Eat & Watch: Homemade Tuna Casserole & Manhattan Murder Mystery

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Manhattan Murder Mystery is one of Woody Allen’s funniest movies – it’s filled with classic Woody Allen one-liners, a healthy balance of comedy and crime, and humorous and easy banter between Diane Keaton and Woody Allen. In this 1993 film, Woody Allen is a book editor named Larry Lipton who is married to Carol, a free spirit who is open to trying new things. Carol becomes suspicious when their neighbor’s wife dies, and she wants to investigate to find out if it was her neighbor who killed his wife. Larry, in the typical Woody Allen way, doesn’t want to leave his apartment. Ultimately, the two start looking further into what happened, with a couple of friends joining in along the way.

Woody Allen’s films are always packed with one-liners that usually prompt laughing out loud. One subtle line in particular is when he casually says, “Here, taste my tuna casserole and tell if I put in too much hot fudge.” It was this one line that inspired me to make tuna casserole from scratch, without any hot fudge, of course.

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This homemade tuna casserole is comforting, filling, and loaded with flavor. You’re going to help yourself to seconds and thirds. I used fresh ingredients such as mushroom, onion, celery, and milk instead of using canned soup as a base. Even though the tuna casserole is made from scratch, it doesn’t take more than an hour and a half to make. Super doable with plenty of time to watch Woody Allen and Diane Keaton humorously solve a crime.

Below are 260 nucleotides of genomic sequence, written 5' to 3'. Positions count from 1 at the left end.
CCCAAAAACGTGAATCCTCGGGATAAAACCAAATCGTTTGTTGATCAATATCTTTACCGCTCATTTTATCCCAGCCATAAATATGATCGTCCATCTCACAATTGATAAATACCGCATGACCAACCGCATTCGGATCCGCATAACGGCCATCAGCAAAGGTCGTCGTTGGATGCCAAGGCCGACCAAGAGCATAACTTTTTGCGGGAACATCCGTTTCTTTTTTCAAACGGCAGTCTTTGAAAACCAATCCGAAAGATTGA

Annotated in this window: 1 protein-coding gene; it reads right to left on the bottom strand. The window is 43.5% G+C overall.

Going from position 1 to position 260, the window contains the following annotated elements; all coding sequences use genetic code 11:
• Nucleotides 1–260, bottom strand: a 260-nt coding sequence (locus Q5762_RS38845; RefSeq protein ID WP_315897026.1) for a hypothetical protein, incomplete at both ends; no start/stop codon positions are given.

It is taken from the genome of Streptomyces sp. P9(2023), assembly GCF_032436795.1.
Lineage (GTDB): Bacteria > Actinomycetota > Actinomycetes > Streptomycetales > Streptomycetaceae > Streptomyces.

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Homemade Tuna Casserole Recipe

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Eat & Watch: Pulled Pork Sandwiches & Rudy

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We’re a couple of weeks into football season, and though the team I’m rooting for has lost both games so far, I still have hope for a victorious turnaround. Sundays in the fall are a little more relaxing knowing that the day will be spent with not only football, but good food. I purchased a Slow Cooker in anticipation of lazy Sundays, and it may have been the best purchase I’ve made in a long time. Slow Cooker Sundays is officially happening.